(This article belongs to the Special Issue Advances in Otolaryngology from Diagnosis to Treatment)
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Review
Otitis Media and Obesity—An Unusual Relationship in Children
Healthcare 2021, 9(4), 458; https://doi.org/10.3390/healthcare9040458 - 14 Apr 2021
Cited by 1 | Viewed by 1005
Abstract
Otitis media (OM) represents a public health matter, being the main cause of preventable hearing loss in pediatric patients. Besides well-established risk factors for developing OM, such as craniofacial abnormalities, prematurity, low birth weight, or tobacco exposure, there is evidence that obesity could [...] Read more.
Otitis media (OM) represents a public health matter, being the main cause of preventable hearing loss in pediatric patients. Besides well-established risk factors for developing OM, such as craniofacial abnormalities, prematurity, low birth weight, or tobacco exposure, there is evidence that obesity could be associated with a high incidence of OM. Our aim is to perform a literature review on the state of current published research on the relationship between OM and obesity and to discuss the interconnectivity between these two entities. We conducted an electronic search in PubMed and EMBASE databases. Out of 176 references, 15 articles were included in our study. Our findings suggest that obesity and overweight might be risk factors for developing OM, and vice versa. The main mechanisms for developing OM in obese patients include alteration in cytokine profile, increased gastroesophageal reflux, and/or fat accumulation. Conversely, ear infections exposure might increase the risk of obesity, mostly by taste changes through middle ear cavity inflammation. Full article
(This article belongs to the Special Issue Advances in Otolaryngology from Diagnosis to Treatment)
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Other

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Systematic Review
Sedation with Intranasal Dexmedetomidine in the Pediatric Population for Auditory Brainstem Response Testing: Review of the Existing Literature
Healthcare 2022, 10(2), 287; https://doi.org/10.3390/healthcare10020287 - 01 Feb 2022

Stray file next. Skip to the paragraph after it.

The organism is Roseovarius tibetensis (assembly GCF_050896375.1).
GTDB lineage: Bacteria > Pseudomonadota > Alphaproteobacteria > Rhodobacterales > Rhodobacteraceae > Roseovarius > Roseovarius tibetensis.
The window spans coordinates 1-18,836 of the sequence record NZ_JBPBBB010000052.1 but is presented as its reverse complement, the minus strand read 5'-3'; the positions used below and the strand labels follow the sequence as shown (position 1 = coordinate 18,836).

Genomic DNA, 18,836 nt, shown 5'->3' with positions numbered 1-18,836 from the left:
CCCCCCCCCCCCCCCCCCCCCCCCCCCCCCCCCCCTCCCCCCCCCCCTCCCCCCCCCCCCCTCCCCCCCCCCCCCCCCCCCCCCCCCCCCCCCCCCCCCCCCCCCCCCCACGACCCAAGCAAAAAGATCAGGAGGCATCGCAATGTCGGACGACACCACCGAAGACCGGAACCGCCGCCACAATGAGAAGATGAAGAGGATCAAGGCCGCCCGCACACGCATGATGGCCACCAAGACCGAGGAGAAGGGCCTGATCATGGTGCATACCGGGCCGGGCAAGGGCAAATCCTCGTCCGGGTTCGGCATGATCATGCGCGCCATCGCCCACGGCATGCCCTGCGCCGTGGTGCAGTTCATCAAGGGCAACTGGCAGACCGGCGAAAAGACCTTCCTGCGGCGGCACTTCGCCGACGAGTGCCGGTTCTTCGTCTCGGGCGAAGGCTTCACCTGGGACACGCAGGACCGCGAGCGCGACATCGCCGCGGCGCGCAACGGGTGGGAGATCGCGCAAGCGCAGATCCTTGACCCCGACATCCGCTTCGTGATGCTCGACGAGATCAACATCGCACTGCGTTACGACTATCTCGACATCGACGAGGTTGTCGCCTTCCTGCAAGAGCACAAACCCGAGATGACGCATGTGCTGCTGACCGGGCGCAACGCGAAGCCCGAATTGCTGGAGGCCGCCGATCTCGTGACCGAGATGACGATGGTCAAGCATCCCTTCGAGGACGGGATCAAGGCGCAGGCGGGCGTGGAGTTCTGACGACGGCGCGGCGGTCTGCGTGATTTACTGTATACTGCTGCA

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Abstract
Background: Intranasal dexmedetomidine (IN DEX) is a relatively new sedative agent with supporting evidence on its efficacy and safety, which can be used for procedural sedation in children, and could have a major role in auditory brainstem response testing, especially in the case [...] Read more.
Background: Intranasal dexmedetomidine (IN DEX) is a relatively new sedative agent with supporting evidence on its efficacy and safety, which can be used for procedural sedation in children, and could have a major role in auditory brainstem response testing, especially in the case of non-cooperative children. The goal of this systematic review is to assess the role of IN DEX in ABR testing, evaluating the reported protocol, potential, and limits. Methods: We performed a comprehensive search strategy on PubMed, Scopus, and Google Scholar, including studies in English on the pediatric population, without time restrictions. Results: Six articles, published between 2016 and 2021, were included in the systematic review. Sedation effectiveness was high across the studies, except for one study; 3 μg/kg was the dosing most often used. A comparison group was present in three studies, with oral chloral hydrate as the drug of comparison. Adverse effects were rarely reported. Conclusion: This systematic review showed how IN DEX can represent an adequate sedative for children undergoing ABR testing; larger and more rigorous trials are warranted in order to recommend its systematic utilization. Full article
(This article belongs to the Special Issue Advances in Otolaryngology from Diagnosis to Treatment)